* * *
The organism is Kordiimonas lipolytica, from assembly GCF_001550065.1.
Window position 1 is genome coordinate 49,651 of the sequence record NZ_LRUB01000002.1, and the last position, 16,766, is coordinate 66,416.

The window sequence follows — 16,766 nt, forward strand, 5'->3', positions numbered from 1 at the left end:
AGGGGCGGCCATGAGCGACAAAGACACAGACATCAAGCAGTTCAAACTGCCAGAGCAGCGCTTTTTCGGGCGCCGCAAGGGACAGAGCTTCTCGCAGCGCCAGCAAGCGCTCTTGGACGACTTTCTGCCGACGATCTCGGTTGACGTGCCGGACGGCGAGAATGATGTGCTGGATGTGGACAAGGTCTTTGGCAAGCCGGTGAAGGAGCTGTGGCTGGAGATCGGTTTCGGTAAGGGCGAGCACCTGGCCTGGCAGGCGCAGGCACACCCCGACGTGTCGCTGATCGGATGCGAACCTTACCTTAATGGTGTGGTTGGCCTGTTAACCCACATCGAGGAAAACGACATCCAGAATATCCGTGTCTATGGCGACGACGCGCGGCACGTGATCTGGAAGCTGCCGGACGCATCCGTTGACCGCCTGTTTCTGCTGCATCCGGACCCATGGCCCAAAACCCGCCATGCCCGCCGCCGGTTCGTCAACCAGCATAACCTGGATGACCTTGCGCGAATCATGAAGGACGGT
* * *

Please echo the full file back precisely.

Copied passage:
The organism is Kordiimonas lipolytica, from assembly GCF_001550065.1.
Window position 1 is genome coordinate 49,651 of the sequence record NZ_LRUB01000002.1, and the last position, 16,766, is coordinate 66,416.

The window sequence follows — 16,766 nt, forward strand, 5'->3', positions numbered from 1 at the left end:
AGGGGCGGCCATGAGCGACAAAGACACAGACATCAAGCAGTTCAAACTGCCAGAGCAGCGCTTTTTCGGGCGCCGCAAGGGACAGAGCTTCTCGCAGCGCCAGCAAGCGCTCTTGGACGACTTTCTGCCGACGATCTCGGTTGACGTGCCGGACGGCGAGAATGATGTGCTGGATGTGGACAAGGTCTTTGGCAAGCCGGTGAAGGAGCTGTGGCTGGAGATCGGTTTCGGTAAGGGCGAGCACCTGGCCTGGCAGGCGCAGGCACACCCCGACGTGTCGCTGATCGGATGCGAACCTTACCTTAATGGTGTGGTTGGCCTGTTAACCCACATCGAGGAAAACGACATCCAGAATATCCGTGTCTATGGCGACGACGCGCGGCACGTGATCTGGAAGCTGCCGGACGCATCCGTTGACCGCCTGTTTCTGCTGCATCCGGACCCATGGCCCAAAACCCGCCATGCCCGCCGCCGGTTCGTCAACCAGCATAACCTGGATGACCTTGCGCGAATCATGAAGGACGGT